Karnataka needs more than one economic centre: Ramachandra Guha

Karnataka should not focus its resources solely on Bengaluru and, instead it should develop other cities as financial and economic capitals, said historian and writer Ramachandra Guha.

He was speaking at a panel discussion on My idea of Karnataka organised by the Bengaluru Central University on Wednesday. This is the first session of the Foundation Lecture series organised by the varsity.

Guha gave examples of neighbouring states such as Tamil Nadu and Kerala which have more than one centre of commerce.

The panel also included academician Valerian Rodrigues, researcher Sharad Lele, engineer C P Ravikumar among others.

They discussed the hegemony of Bengaluru and the increasing disconnect between the city and the hinterlands.

“The big question is how Bengaluru can move forward without hurting the hinterland. Bengalureans dont understand where our water comes from and the effect it has on the Western Ghats,” said Lele, who is a researcher at the Ashoka Trust for Research in Ecology and the Environment (ATREE).

He, however, added that there is still time for course correction. “Bengaluru is at an early stage of decay in terms of pollution levels, and its resources have not yet depleted irreversibly, so we still have time to chart a new trajectory,” said Lele.

The event also saw the release of a book titled Speaking for Karnataka – a compilation of deliberations on the state.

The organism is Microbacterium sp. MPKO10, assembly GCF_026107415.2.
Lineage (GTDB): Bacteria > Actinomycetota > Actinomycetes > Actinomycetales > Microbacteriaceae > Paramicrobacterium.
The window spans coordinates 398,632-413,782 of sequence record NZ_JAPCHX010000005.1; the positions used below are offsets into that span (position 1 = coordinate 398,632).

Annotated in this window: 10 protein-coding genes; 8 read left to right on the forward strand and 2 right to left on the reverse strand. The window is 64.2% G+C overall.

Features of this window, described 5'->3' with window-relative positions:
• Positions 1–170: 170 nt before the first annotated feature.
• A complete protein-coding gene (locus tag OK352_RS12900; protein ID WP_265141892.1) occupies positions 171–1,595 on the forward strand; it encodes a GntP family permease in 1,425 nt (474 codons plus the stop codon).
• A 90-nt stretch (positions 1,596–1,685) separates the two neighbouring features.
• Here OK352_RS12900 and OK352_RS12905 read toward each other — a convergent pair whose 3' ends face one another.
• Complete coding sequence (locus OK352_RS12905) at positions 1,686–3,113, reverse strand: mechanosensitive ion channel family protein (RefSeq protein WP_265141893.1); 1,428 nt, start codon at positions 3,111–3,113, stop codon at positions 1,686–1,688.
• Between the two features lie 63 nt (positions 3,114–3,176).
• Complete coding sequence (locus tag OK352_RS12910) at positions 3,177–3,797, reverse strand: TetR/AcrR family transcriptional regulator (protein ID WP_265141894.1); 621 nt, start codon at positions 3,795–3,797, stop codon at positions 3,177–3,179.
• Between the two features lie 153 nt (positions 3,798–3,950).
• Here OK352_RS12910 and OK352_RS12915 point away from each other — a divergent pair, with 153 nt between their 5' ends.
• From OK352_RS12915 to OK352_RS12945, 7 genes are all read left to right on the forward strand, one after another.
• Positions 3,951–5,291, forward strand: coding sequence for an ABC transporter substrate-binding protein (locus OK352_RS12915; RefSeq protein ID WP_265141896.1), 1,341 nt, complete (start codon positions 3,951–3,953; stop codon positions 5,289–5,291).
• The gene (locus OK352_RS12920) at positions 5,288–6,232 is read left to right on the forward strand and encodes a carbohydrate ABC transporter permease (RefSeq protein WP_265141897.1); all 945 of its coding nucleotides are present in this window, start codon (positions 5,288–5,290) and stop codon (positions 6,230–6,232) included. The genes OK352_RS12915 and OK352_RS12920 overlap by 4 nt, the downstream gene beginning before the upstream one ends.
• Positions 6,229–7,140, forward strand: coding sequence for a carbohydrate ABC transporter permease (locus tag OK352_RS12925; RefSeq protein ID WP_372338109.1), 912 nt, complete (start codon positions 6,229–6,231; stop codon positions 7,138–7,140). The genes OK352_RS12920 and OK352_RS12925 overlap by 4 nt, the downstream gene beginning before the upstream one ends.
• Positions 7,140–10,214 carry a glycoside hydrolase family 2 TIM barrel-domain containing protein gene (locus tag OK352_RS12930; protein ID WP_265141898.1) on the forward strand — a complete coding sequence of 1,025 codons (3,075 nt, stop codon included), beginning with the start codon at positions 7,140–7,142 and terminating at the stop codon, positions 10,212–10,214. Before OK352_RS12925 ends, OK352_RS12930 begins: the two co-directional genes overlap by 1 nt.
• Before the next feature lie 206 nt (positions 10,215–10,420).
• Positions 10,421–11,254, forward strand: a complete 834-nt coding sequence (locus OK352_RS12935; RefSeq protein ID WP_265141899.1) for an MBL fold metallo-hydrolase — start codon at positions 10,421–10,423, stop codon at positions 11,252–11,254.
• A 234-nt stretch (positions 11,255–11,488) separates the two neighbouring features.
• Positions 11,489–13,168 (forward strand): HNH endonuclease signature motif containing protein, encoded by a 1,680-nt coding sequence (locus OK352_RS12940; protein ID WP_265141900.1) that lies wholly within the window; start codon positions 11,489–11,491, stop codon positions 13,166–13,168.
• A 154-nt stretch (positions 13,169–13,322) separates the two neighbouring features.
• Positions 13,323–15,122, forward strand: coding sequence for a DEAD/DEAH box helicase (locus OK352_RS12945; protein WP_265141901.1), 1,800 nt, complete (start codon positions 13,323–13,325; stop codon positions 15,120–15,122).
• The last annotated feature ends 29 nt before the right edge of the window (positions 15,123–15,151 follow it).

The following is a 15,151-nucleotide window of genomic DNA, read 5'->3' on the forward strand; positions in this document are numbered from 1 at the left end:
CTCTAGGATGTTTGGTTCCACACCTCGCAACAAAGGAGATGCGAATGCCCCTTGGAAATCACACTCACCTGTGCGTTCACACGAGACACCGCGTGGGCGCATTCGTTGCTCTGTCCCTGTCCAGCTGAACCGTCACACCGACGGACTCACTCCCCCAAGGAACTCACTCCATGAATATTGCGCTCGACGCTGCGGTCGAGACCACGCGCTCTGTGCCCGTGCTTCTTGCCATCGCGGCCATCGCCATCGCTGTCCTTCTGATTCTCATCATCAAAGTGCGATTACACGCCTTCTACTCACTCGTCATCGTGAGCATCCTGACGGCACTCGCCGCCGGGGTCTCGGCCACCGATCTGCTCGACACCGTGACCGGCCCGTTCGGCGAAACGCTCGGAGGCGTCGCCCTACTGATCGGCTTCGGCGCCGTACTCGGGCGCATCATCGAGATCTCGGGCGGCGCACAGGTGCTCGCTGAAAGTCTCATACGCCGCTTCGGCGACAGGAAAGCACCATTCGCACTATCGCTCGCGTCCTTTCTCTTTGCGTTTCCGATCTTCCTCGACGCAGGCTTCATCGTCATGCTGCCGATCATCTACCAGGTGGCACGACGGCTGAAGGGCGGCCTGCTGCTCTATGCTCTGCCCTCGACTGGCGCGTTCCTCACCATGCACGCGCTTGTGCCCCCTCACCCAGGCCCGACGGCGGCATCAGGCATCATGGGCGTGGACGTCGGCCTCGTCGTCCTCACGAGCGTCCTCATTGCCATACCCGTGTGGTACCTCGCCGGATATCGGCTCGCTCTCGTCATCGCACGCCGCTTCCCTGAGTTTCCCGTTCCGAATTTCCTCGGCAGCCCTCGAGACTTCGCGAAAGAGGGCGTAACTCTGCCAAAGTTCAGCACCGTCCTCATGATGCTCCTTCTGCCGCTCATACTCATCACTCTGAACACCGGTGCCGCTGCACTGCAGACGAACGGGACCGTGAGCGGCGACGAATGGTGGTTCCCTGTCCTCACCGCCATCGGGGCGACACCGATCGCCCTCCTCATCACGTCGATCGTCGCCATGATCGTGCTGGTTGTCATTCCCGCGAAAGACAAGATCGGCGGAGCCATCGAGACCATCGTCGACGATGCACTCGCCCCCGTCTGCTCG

Karnataka should not focus its resources solely on Bengaluru and, instead it should develop other cities as financial and economic capitals, said historian and writer Ramachandra Guha.

He was speaking at a panel discussion on ‘My idea of Karnataka’ organised by the Bengaluru Central University on Wednesday. This is the first session of the Foundation Lecture series organised by the varsity.

Guha gave examples of neighbouring states such as Tamil Nadu and Kerala which have more than one centre of commerce.

The panel also included academician Valerian Rodrigues, researcher Sharad Lele, engineer C P Ravikumar among others.

They discussed the hegemony of Bengaluru and the increasing disconnect between the city and the hinterlands.

“The big question is how Bengaluru can move forward without hurting the hinterland. Bengalureans don’t understand where our water comes from and the effect it has on the Western Ghats,” said Lele, who is a researcher at the Ashoka Trust for Research in Ecology and the Environment (ATREE).

He, however, added that there is still time for course correction. “Bengaluru is at an early stage of decay in terms of pollution levels, and its resources have not yet depleted irreversibly, so we still have time to chart a new trajectory,” said Lele.

The event also saw the release of a book titled ‘Speaking for Karnataka’ – a compilation of deliberations on the state.

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